Quiz TIP CardThat figure doesn’t count the number of times I’ve left our “TIP Card” along with my business card to a server at lunch or dinner.My number above just counts the interactions I’ve had with people at county fairs, gun shows, on campus, for research, and as part of conversations with friends, new and old. That is a lot of conversations about liberty and libertarianism.Before I joined the Advocates, I was already passionate about liberty and the libertarian movement. Now, I get to turn up the gas on that flame for liberty.

So, back to my original question, how many times have you given The World’s Smallest Political Quiz? What were the outcomes of the conversations that the Quiz broke the ice for? Did you find an existing libertarian? Did you discover a NEW libertarian?

I want to hear from you about your successes. I also want to hear from you about your challenges.

Have you found that your outreach was more successful the more outgoing and gregarious the Quiz-giver shows themselves to be? I know that I have.

Recently, I visited an outreach booth of a local libertarian organization that I knew would be administering the Quiz, and I gave them some tips that tripled the number of people who took the Quiz over the prior year. They also saw a tremendous amount of activity under the tent, as passersby took an interest in libertarian philosophy.

What did we do to make such a big difference?

We re-arranged the “standard” booth layout, by putting the table at the BACK of the booth. This put all of the volunteers IN FRONT of the table, removing the barrier between those volunteers and the festival goers. Moving the table to the back of the booth also made it almost impossible to sit down, so the volunteers were on their feet with a lot more energy, and that energy spilled over into their conversations.

What better way to start a conversation about liberty than filled with energy?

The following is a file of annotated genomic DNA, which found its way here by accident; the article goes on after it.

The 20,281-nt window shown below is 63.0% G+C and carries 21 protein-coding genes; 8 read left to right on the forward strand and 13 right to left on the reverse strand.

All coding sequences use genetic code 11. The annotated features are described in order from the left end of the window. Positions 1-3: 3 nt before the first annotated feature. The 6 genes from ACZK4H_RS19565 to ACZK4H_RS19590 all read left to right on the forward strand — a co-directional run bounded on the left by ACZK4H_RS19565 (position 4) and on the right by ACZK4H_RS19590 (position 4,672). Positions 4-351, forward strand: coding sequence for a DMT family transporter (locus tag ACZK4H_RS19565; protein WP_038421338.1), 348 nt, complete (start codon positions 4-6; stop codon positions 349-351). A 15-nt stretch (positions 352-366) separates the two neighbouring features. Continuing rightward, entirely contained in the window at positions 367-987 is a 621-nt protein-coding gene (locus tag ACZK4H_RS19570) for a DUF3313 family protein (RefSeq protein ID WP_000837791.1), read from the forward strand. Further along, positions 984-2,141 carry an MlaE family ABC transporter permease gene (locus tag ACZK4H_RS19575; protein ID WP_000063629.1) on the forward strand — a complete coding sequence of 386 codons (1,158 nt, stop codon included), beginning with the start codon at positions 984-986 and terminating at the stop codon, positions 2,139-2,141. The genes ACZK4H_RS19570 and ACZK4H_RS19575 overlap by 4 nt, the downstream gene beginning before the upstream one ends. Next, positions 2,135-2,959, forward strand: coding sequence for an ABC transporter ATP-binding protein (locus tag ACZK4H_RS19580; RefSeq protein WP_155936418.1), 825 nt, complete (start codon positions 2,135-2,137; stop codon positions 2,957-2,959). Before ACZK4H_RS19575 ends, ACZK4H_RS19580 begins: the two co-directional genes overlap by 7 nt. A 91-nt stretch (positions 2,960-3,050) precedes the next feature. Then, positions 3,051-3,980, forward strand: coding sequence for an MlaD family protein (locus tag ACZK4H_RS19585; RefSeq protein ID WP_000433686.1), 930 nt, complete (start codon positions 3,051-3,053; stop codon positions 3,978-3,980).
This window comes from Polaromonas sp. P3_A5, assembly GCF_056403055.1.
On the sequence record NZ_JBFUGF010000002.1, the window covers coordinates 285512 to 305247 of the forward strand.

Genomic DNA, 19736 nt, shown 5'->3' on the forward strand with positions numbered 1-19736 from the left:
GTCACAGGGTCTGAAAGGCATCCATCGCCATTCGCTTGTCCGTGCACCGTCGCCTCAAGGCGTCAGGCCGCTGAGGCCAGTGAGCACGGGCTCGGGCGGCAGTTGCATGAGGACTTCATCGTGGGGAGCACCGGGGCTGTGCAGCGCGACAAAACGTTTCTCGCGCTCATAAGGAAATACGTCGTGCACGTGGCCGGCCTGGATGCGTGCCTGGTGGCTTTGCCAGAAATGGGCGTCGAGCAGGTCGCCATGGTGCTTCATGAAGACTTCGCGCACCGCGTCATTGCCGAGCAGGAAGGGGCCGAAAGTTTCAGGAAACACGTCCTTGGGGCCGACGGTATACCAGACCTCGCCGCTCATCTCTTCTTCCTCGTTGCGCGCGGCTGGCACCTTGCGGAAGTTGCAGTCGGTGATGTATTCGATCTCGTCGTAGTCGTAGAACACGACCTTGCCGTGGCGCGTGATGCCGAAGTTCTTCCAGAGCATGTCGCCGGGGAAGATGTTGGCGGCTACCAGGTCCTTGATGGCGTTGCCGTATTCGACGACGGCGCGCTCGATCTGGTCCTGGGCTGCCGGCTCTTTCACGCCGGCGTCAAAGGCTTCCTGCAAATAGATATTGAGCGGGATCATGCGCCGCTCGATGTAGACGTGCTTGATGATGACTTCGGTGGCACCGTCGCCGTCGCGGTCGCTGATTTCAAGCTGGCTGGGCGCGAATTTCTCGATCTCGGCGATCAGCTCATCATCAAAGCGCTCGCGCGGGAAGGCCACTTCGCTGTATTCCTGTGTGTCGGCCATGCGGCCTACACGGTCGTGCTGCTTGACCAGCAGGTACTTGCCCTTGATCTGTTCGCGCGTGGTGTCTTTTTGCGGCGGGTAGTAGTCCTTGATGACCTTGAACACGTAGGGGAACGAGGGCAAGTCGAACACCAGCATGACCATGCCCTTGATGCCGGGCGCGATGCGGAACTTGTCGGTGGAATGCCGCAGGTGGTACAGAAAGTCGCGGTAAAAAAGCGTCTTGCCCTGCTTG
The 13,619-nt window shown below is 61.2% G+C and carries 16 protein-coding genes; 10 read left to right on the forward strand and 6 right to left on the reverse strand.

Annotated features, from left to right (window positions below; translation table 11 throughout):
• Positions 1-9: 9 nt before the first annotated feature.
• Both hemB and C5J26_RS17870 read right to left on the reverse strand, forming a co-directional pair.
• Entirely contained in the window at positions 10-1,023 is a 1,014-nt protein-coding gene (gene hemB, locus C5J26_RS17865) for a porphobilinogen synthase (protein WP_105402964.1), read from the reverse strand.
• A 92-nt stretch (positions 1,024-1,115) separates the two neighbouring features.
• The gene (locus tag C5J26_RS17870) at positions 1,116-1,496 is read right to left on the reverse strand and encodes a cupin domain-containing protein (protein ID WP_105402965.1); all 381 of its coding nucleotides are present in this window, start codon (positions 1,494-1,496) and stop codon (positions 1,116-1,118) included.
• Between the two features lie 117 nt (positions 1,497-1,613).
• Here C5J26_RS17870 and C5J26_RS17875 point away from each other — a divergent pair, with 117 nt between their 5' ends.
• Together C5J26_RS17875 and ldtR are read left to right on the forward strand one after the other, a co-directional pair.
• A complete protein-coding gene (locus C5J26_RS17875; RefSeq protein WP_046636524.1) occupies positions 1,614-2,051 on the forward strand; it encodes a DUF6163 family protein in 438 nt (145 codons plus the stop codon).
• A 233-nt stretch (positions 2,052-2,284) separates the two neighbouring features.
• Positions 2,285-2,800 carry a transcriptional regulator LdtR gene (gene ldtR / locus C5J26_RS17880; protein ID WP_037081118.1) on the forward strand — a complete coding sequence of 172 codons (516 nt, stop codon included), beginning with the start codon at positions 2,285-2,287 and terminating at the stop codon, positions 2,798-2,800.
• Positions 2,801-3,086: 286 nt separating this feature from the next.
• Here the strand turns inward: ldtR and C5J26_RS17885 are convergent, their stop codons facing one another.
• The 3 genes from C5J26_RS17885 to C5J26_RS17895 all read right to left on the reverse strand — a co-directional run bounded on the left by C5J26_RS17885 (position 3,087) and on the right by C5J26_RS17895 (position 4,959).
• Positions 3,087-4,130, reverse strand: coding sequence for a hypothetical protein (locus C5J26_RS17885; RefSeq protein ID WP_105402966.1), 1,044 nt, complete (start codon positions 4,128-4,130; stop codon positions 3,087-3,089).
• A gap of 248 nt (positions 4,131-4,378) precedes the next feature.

What about you?

What tips do you have for tabling or outreach that you’d like to share? I may feature them here in a future issue or on social media as a tip for our supporters who are passionate to dispel the Left-Right political myth.

Who’s ready to get an Operation Politically Homeless kit to begin a conversation about our burning passion for a more libertarian society and way of life?

If you already have one, try something new with how you present your tabling/outreach effort and share your successes.

I love it when liberty wins the day, so let’s share what we’re doing to talk about libertarianism in a positive and effective way.

How to Strengthen Your Voice and Prevent Hoarseness

in Communicating Liberty, Liberator Online by Michael Cloud Comments are off

(From the Persuasion Powerpoint section in Volume 19, No. 4 of the Liberator Online. Subscribe here!)

If you’re a libertarian candidate, public speaker, or seminar leader, you need a strong, reliable speaking voice.

Not just for two or three 20-minute talks. But for six hours to nine hours of speeches, conversations, and questions and answers each campaign day. Each seminar day.

How do you protect or treat your voice against raw throat, hoarseness, and voice fatigue?

For years, professional speakers have used throat lozenges, cough syrup, throat spray, and other over-the-counter remedies. Results? Temporary, minimal relief.

“Not nearly good enough,” thought Steve Chandler, a longtime public speaker and seminar leader.

He looked for and finally found an all-natural, reliable and free solution.

What is it?

“Sing… for an hour a day,” urges Mr. Chandler. “Before I started my singing practice, I didn’t have much of a voice at all. Now I never have a problem with my voice. I can always fill the auditorium with it, even if the AV system goes down and the microphone goes out.”

When does he practice? When he runs errands, he plays music CDs in the car — and sings along with them. Sometimes when he works out, he plays the music on his iPod — and sings right along.

Skeptical? I was. So I put it to the test. For the last 20 days, I’ve sung along 60 minutes each day — to my favorite rock and pop singers. My voice has gotten stronger, more clear, and I have NO rawness or hoarseness.

Try it yourself. You’ll love the results.

* * * * * * * *
But It Now!Michael Cloud’s latest book Unlocking More Secrets of Libertarian Persuasion is available exclusively from the Advocates, along with his acclaimed earlier book Secrets of Libertarian Persuasion.

In 2000, Michael was honored with the Thomas Paine Award as the Most Persuasive Libertarian Communicator in America.